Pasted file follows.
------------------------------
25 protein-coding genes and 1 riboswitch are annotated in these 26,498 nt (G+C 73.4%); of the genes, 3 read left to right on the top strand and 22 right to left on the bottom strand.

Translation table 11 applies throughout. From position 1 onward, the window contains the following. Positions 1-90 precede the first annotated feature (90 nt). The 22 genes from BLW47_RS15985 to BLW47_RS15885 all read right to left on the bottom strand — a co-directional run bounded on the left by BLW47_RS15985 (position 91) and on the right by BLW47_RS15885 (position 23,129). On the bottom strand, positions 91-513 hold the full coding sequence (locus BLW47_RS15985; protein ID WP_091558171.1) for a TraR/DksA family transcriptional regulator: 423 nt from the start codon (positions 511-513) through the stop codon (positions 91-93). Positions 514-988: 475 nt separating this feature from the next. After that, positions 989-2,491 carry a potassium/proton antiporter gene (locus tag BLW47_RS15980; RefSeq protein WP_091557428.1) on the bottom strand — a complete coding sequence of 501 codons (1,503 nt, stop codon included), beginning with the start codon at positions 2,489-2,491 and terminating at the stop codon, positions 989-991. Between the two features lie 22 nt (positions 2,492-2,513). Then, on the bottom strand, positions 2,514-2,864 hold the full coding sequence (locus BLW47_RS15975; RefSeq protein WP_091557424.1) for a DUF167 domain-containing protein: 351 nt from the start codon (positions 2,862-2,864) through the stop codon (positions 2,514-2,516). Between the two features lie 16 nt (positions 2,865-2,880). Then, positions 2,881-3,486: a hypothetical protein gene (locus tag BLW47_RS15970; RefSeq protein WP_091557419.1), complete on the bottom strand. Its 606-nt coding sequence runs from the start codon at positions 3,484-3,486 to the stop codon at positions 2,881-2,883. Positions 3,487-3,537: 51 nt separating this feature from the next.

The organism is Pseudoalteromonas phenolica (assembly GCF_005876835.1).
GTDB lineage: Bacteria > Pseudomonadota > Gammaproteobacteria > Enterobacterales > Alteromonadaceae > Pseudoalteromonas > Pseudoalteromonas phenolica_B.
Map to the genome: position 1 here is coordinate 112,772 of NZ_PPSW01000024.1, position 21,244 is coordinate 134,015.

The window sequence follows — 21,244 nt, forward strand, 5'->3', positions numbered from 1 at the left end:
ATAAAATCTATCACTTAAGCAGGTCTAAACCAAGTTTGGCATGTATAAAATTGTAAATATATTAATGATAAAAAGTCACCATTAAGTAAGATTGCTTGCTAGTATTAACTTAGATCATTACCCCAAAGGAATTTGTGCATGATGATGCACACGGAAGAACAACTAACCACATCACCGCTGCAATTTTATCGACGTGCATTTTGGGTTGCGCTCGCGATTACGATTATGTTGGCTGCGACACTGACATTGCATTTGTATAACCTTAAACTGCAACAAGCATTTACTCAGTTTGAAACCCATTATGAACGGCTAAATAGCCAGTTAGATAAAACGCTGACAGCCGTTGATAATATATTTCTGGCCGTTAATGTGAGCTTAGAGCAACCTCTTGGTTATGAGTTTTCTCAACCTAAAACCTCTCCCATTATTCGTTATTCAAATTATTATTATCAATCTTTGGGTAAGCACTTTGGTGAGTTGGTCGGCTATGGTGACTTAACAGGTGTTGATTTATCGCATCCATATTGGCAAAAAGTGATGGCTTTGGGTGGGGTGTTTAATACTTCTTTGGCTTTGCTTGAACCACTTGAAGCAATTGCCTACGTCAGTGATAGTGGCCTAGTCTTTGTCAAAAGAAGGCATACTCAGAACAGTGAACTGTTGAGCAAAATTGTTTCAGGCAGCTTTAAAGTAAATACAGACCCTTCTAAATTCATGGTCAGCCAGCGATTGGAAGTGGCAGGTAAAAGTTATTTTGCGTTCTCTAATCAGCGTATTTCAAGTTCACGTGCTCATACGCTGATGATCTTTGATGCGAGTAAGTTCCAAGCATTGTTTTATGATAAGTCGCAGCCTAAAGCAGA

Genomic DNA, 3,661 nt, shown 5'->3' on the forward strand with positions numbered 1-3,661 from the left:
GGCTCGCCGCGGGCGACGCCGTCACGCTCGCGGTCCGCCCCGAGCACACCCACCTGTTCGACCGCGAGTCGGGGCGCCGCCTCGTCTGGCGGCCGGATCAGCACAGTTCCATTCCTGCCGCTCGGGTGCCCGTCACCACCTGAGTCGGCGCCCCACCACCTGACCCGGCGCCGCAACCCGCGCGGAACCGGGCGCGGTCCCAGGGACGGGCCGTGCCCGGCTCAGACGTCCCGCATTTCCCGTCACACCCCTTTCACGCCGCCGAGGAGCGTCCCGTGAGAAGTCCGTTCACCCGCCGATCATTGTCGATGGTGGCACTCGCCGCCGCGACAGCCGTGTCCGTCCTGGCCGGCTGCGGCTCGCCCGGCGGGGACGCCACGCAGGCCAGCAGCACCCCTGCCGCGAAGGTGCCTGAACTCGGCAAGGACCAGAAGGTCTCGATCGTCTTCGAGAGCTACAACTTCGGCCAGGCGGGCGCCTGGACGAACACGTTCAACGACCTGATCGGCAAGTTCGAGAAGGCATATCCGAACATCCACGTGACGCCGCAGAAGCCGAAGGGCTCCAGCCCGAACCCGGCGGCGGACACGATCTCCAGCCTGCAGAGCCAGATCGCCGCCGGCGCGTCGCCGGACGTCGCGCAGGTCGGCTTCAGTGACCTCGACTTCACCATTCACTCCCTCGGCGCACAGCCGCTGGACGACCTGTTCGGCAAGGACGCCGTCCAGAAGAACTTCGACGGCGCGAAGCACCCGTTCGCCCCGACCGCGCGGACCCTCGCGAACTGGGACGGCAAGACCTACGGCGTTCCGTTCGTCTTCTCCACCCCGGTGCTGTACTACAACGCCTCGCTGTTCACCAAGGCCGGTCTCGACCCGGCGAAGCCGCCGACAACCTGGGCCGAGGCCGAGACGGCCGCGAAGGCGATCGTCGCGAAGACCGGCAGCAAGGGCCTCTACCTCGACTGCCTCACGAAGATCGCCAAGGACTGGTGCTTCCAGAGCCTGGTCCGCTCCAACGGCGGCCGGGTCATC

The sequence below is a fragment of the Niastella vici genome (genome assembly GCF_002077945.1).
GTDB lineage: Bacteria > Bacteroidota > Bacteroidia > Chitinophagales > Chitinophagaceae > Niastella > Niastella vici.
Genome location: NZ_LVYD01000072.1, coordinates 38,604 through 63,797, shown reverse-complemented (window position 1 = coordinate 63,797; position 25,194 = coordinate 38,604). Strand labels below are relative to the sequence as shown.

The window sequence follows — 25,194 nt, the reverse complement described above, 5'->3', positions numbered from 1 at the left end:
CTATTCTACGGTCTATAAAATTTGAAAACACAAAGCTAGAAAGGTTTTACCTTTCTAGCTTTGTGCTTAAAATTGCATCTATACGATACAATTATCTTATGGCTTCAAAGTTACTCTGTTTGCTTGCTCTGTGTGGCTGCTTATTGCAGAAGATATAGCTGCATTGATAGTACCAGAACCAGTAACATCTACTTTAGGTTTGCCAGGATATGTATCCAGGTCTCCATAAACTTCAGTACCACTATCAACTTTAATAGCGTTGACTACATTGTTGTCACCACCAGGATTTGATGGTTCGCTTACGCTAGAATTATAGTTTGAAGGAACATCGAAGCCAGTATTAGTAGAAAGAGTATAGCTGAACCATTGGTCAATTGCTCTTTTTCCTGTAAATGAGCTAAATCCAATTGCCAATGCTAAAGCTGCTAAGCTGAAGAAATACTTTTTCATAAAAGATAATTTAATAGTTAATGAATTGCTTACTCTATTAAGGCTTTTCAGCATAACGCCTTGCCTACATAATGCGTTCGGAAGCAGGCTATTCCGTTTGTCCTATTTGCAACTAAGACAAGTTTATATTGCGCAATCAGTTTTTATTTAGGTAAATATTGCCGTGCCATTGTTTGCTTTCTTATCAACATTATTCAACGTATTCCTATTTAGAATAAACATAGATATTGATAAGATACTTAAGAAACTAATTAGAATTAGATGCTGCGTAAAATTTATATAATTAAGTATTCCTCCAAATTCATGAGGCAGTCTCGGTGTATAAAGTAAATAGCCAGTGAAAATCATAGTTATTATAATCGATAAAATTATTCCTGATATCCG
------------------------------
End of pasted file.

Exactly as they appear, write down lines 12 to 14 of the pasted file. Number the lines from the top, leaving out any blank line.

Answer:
Genome location: NZ_LVYD01000072.1, coordinates 38,604 through 63,797, shown reverse-complemented (window position 1 = coordinate 63,797; position 25,194 = coordinate 38,604). Strand labels below are relative to the sequence as shown.

The window sequence follows — 25,194 nt, the reverse complement described above, 5'->3', positions numbered from 1 at the left end:
CTATTCTACGGTCTATAAAATTTGAAAACACAAAGCTAGAAAGGTTTTACCTTTCTAGCTTTGTGCTTAAAATTGCATCTATACGATACAATTATCTTATGGCTTCAAAGTTACTCTGTTTGCTTGCTCTGTGTGGCTGCTTATTGCAGAAGATATAGCTGCATTGATAGTACCAGAACCAGTAACATCTACTTTAGGTTTGCCAGGATATGTATCCAGGTCTCCATAAACTTCAGTACCACTATCAACTTTAATAGCGTTGACTACATTGTTGTCACCACCAGGATTTGATGGTTCGCTTACGCTAGAATTATAGTTTGAAGGAACATCGAAGCCAGTATTAGTAGAAAGAGTATAGCTGAACCATTGGTCAATTGCTCTTTTTCCTGTAAATGAGCTAAATCCAATTGCCAATGCTAAAGCTGCTAAGCTGAAGAAATACTTTTTCATAAAAGATAATTTAATAGTTAATGAATTGCTTACTCTATTAAGGCTTTTCAGCATAACGCCTTGCCTACATAATGCGTTCGGAAGCAGGCTATTCCGTTTGTCCTATTTGCAACTAAGACAAGTTTATATTGCGCAATCAGTTTTTATTTAGGTAAATATTGCCGTGCCATTGTTTGCTTTCTTATCAACATTATTCAACGTATTCCTATTTAGAATAAACATAGATATTGATAAGATACTTAAGAAACTAATTAGAATTAGATGCTGCGTAAAATTTATATAATTAAGTATTCCTCCAAATTCATGAGGCAGTCTCGGTGTATAAAGTAAATAGCCAGTGAAAATCATAGTTATTATAATCGATAAAATTATTCCTGATATCCG